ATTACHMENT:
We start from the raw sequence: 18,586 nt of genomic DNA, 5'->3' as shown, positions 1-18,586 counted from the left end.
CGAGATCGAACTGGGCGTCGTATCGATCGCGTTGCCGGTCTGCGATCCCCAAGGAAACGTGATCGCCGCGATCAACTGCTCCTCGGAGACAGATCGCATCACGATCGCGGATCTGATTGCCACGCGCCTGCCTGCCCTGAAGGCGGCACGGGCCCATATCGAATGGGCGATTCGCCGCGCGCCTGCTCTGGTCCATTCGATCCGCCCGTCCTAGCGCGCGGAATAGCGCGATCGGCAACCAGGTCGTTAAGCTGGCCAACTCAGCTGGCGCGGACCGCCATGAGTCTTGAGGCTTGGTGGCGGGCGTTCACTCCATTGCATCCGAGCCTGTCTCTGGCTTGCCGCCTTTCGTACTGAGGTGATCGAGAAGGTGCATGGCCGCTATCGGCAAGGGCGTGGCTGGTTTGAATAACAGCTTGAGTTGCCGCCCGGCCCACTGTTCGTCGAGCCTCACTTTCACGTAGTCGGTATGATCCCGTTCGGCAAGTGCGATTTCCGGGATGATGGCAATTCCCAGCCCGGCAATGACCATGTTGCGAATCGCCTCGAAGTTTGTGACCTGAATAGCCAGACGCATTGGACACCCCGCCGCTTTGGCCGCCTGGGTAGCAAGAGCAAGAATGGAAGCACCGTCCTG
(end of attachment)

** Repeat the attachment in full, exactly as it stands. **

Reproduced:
We start from the raw sequence: 18,586 nt of genomic DNA, 5'->3' as shown, positions 1-18,586 counted from the left end.
CGAGATCGAACTGGGCGTCGTATCGATCGCGTTGCCGGTCTGCGATCCCCAAGGAAACGTGATCGCCGCGATCAACTGCTCCTCGGAGACAGATCGCATCACGATCGCGGATCTGATTGCCACGCGCCTGCCTGCCCTGAAGGCGGCACGGGCCCATATCGAATGGGCGATTCGCCGCGCGCCTGCTCTGGTCCATTCGATCCGCCCGTCCTAGCGCGCGGAATAGCGCGATCGGCAACCAGGTCGTTAAGCTGGCCAACTCAGCTGGCGCGGACCGCCATGAGTCTTGAGGCTTGGTGGCGGGCGTTCACTCCATTGCATCCGAGCCTGTCTCTGGCTTGCCGCCTTTCGTACTGAGGTGATCGAGAAGGTGCATGGCCGCTATCGGCAAGGGCGTGGCTGGTTTGAATAACAGCTTGAGTTGCCGCCCGGCCCACTGTTCGTCGAGCCTCACTTTCACGTAGTCGGTATGATCCCGTTCGGCAAGTGCGATTTCCGGGATGATGGCAATTCCCAGCCCGGCAATGACCATGTTGCGAATCGCCTCGAAGTTTGTGACCTGAATAGCCAGACGCATTGGACACCCCGCCGCTTTGGCCGCCTGGGTAGCAAGAGCAAGAATGGAAGCACCGTCCTG